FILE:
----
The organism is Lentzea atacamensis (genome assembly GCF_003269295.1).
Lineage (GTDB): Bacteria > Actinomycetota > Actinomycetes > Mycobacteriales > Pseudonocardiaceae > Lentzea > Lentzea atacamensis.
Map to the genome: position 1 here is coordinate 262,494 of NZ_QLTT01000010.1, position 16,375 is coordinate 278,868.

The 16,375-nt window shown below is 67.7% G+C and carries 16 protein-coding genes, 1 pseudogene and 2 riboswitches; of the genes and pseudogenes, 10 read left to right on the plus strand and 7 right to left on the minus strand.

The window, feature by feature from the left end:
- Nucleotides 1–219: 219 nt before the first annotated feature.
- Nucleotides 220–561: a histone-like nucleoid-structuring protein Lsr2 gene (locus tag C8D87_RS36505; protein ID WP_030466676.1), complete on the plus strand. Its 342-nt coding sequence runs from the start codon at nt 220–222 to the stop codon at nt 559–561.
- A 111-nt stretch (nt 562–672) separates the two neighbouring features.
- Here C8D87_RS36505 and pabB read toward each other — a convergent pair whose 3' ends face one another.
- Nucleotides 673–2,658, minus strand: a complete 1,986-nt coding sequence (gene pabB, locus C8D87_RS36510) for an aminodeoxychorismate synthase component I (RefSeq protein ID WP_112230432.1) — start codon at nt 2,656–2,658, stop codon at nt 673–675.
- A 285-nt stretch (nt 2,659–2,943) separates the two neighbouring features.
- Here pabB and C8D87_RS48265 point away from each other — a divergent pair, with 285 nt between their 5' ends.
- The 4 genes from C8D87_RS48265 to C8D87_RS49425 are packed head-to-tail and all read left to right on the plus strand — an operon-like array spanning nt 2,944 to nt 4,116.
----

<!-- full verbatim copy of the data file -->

The organism is Lentzea atacamensis (genome assembly GCF_003269295.1).
Lineage (GTDB): Bacteria > Actinomycetota > Actinomycetes > Mycobacteriales > Pseudonocardiaceae > Lentzea > Lentzea atacamensis.
Map to the genome: position 1 here is coordinate 262,494 of NZ_QLTT01000010.1, position 16,375 is coordinate 278,868.

The 16,375-nt window shown below is 67.7% G+C and carries 16 protein-coding genes, 1 pseudogene and 2 riboswitches; of the genes and pseudogenes, 10 read left to right on the plus strand and 7 right to left on the minus strand.

The window, feature by feature from the left end:
- Nucleotides 1–219: 219 nt before the first annotated feature.
- Nucleotides 220–561: a histone-like nucleoid-structuring protein Lsr2 gene (locus tag C8D87_RS36505; protein ID WP_030466676.1), complete on the plus strand. Its 342-nt coding sequence runs from the start codon at nt 220–222 to the stop codon at nt 559–561.
- A 111-nt stretch (nt 562–672) separates the two neighbouring features.
- Here C8D87_RS36505 and pabB read toward each other — a convergent pair whose 3' ends face one another.
- Nucleotides 673–2,658, minus strand: a complete 1,986-nt coding sequence (gene pabB, locus C8D87_RS36510) for an aminodeoxychorismate synthase component I (RefSeq protein ID WP_112230432.1) — start codon at nt 2,656–2,658, stop codon at nt 673–675.
- A 285-nt stretch (nt 2,659–2,943) separates the two neighbouring features.
- Here pabB and C8D87_RS48265 point away from each other — a divergent pair, with 285 nt between their 5' ends.
- The 4 genes from C8D87_RS48265 to C8D87_RS49425 are packed head-to-tail and all read left to right on the plus strand — an operon-like array spanning nt 2,944 to nt 4,116.